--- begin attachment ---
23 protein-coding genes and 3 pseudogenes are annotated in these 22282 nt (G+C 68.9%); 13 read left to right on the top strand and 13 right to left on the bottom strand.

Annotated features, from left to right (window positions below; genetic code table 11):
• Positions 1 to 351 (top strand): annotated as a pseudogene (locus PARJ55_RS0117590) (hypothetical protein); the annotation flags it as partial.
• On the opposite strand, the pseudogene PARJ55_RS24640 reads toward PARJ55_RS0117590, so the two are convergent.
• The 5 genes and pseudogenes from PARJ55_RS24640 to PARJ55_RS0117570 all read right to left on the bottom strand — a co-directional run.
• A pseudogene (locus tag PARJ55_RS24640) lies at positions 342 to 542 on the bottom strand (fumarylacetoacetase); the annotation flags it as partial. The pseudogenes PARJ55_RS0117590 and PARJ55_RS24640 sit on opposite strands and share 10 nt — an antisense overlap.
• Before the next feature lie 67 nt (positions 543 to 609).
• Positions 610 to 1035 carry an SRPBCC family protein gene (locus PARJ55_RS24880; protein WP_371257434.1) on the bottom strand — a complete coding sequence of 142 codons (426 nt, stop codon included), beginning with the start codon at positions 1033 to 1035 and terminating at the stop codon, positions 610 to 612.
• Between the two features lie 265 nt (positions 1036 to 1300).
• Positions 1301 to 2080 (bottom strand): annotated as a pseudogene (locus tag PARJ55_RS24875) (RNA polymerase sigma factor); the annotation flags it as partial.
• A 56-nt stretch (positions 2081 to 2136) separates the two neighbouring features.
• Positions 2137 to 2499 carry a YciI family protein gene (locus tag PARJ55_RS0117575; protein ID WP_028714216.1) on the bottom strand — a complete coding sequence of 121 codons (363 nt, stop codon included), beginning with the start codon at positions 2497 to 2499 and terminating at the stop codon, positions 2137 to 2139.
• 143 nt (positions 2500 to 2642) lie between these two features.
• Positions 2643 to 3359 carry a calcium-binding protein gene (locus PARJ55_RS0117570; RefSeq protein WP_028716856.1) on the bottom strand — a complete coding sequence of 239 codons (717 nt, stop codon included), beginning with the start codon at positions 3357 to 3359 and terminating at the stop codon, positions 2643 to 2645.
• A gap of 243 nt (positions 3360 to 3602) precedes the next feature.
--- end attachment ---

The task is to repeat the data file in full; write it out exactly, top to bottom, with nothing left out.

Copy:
23 protein-coding genes and 3 pseudogenes are annotated in these 22282 nt (G+C 68.9%); 13 read left to right on the top strand and 13 right to left on the bottom strand.

Annotated features, from left to right (window positions below; genetic code table 11):
• Positions 1 to 351 (top strand): annotated as a pseudogene (locus PARJ55_RS0117590) (hypothetical protein); the annotation flags it as partial.
• On the opposite strand, the pseudogene PARJ55_RS24640 reads toward PARJ55_RS0117590, so the two are convergent.
• The 5 genes and pseudogenes from PARJ55_RS24640 to PARJ55_RS0117570 all read right to left on the bottom strand — a co-directional run.
• A pseudogene (locus tag PARJ55_RS24640) lies at positions 342 to 542 on the bottom strand (fumarylacetoacetase); the annotation flags it as partial. The pseudogenes PARJ55_RS0117590 and PARJ55_RS24640 sit on opposite strands and share 10 nt — an antisense overlap.
• Before the next feature lie 67 nt (positions 543 to 609).
• Positions 610 to 1035 carry an SRPBCC family protein gene (locus PARJ55_RS24880; protein WP_371257434.1) on the bottom strand — a complete coding sequence of 142 codons (426 nt, stop codon included), beginning with the start codon at positions 1033 to 1035 and terminating at the stop codon, positions 610 to 612.
• Between the two features lie 265 nt (positions 1036 to 1300).
• Positions 1301 to 2080 (bottom strand): annotated as a pseudogene (locus tag PARJ55_RS24875) (RNA polymerase sigma factor); the annotation flags it as partial.
• A 56-nt stretch (positions 2081 to 2136) separates the two neighbouring features.
• Positions 2137 to 2499 carry a YciI family protein gene (locus tag PARJ55_RS0117575; protein ID WP_028714216.1) on the bottom strand — a complete coding sequence of 121 codons (363 nt, stop codon included), beginning with the start codon at positions 2497 to 2499 and terminating at the stop codon, positions 2137 to 2139.
• 143 nt (positions 2500 to 2642) lie between these two features.
• Positions 2643 to 3359 carry a calcium-binding protein gene (locus PARJ55_RS0117570; RefSeq protein WP_028716856.1) on the bottom strand — a complete coding sequence of 239 codons (717 nt, stop codon included), beginning with the start codon at positions 3357 to 3359 and terminating at the stop codon, positions 2643 to 2645.
• A gap of 243 nt (positions 3360 to 3602) precedes the next feature.